In language the old truism has never been truer: ‘the devil is in the detail‘. And the detail that language teachers seem to omit is the fact that words like nouns, prepositions and infinitives can be thought of as a skeleton – a framework around which our language has evolved. We call that framework the eight parts of speech.
My husband often says that “the only way to learn to fight is to fight.” So let’s wrestle with these eight parts of speech together and see if we can, through practice, make them, once again, our own.
In fact, you can think of language as a tapestry or perhaps as a symphony and these eight parts are the main instruments – the weft and the weave – of the English language. Each individual part must be understood in the context of the holistic whole.
For example: the first thing a child does is learn the names of things and we call those names nouns.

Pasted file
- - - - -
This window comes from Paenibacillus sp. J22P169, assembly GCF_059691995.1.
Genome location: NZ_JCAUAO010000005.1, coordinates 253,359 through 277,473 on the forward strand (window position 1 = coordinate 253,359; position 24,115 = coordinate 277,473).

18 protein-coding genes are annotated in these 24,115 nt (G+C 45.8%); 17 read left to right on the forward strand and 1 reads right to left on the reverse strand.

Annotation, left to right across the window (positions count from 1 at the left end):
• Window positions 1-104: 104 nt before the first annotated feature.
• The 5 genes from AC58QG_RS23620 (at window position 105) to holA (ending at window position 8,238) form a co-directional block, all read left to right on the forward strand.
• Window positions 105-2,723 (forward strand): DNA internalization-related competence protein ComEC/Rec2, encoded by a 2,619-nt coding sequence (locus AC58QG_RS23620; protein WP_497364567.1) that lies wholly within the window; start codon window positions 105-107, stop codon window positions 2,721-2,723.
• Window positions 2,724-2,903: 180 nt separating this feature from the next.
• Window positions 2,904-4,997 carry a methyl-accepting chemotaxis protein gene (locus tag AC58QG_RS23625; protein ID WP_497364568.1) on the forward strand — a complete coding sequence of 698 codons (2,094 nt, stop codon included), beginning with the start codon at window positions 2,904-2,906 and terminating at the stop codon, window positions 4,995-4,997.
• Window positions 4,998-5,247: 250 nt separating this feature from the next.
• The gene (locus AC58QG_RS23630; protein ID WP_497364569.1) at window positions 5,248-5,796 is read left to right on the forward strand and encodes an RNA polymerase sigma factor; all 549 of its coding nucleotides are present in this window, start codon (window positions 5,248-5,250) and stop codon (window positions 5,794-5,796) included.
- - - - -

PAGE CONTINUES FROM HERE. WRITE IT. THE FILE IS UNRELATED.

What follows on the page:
A noun is a word that names something like a person, animal, place, thing or ideas. All of the below are nouns (marked in red):
- Person or animal – Johnny, sister, mother, dog, horse.
- Place – house, London, supermarket, Spain.
- Thing – computer, book, chair, tree.
- Ideas – knowledge, decision, bravery, determination.
For example following the sequence above:
- Johnny ran home.
- The dog ran home
- The book was on the chair
- This knowledge could save your life.
Obviously, there is a lot more that needs to be said about nouns – in fact all of the eight parts of speech – but this blog is an attempt to provide a simple and organic explanation that establishes a bridgehead from which you will be able to explore further.